Janitors hired to clean a meat plant owned by $8 billion Perdue Farms used children for the work, regulators said

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A Tennessee-based sanitation company has agreed to pay more than half a million dollars after a federal investigation found it illegally hired at least two dozen children to clean dangerous meat processing facilities in Iowa and Virginia.

The U.S. Department of Labor announced Monday that Fayette Janitorial Service LLC entered into a consent judgment, in which the company agrees to nearly $650,000 in civil penalties and the court-ordered mandate that it no longer employs minors. The February filing indicated federal investigators believed at least four children had still been working at one Iowa slaughterhouse as of Dec. 12.

U.S. law prohibits companies from employing people younger than 18 to work in meat processing plants because of the hazards.

The Labor Department alleged that Fayette used 15 underage workers at a Perdue Farms plant in Accomac, Virginia, and at least nine at Seaboard Triumph Foods in Sioux City, Iowa. The work included sanitizing dangerous equipment like head splitters, jaw pullers and meat bandsaws in hazardous conditions where animals are killed and rendered.

One 14-year-old was severely injured while cleaning the drumstick packing line belt at the plant in Virginia, the investigation alleged.

Perdue Farms and Seaboard Triumph Foods said in February they terminated their contracts with Fayette.

The agreement stipulates that Fayette will hire a third-party consultant to monitor the company’s compliance with child labor laws for at least three years, as well as to facilitate trainings. The company must also establish a hotline for individuals to report concerns about child labor abuses.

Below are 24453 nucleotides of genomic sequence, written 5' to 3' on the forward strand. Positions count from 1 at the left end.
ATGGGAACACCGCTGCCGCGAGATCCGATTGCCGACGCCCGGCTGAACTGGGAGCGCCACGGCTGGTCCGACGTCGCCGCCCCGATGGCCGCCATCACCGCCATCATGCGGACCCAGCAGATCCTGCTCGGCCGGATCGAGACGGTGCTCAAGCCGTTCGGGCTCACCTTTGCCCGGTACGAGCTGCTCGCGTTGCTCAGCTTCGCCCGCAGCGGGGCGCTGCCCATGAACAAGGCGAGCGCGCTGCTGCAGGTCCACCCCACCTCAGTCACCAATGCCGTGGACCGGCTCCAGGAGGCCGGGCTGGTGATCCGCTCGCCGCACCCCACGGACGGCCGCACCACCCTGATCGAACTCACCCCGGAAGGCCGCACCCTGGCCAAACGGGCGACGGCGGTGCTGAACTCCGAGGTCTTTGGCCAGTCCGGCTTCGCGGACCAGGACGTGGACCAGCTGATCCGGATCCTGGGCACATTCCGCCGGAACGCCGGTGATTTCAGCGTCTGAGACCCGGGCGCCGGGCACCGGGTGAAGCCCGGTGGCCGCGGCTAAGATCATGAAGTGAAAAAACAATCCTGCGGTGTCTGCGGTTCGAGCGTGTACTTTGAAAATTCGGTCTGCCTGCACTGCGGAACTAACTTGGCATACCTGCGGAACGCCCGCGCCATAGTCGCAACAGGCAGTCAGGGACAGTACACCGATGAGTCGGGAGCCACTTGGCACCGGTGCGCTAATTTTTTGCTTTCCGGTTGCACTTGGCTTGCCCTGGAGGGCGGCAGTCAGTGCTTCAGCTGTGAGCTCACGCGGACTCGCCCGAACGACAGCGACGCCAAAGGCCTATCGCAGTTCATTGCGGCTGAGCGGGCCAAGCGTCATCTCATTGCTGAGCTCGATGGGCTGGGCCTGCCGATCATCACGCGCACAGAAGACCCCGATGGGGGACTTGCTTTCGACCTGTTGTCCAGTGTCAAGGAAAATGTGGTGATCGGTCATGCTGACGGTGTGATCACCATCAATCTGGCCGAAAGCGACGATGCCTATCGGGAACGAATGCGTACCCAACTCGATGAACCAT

A spokesperson for Fayette told The Associated Press in February that the company was cooperating with the investigation and has a “zero-tolerance policy for minor labor.”

In response to the case, Perdue Farms launched its own investigation, the company said last year, adding that child labor has no place in its business. “We are appalled by these recent allegations as they are not representative of who we are as a company and what we stand for,” Perdue said in a statement. “To that end, we are conducting a comprehensive third-party audit of child labor prevention and protection procedures, including a compliance audit of contractors and identity fraud review.”

The Labor Department has called attention to a growing list of child labor violations across the country, including the fatal mangling of a 16-year-old working at a Mississippi poultry plant, the death of a 16-year-old after an accident at a sawmill in Wisconsin, and last year’s report of more than 100 children illegally employed by Packers Sanitation Services Inc., or PSSI, across 13 meatpacking plants. PSSI paid over $1.5 million in civil penalties.

The Labor Department’s latest statistics indicate the number of children being employed illegally in the U.S. has increased 88% since 2019.

-With reporting from Amanda Gerut

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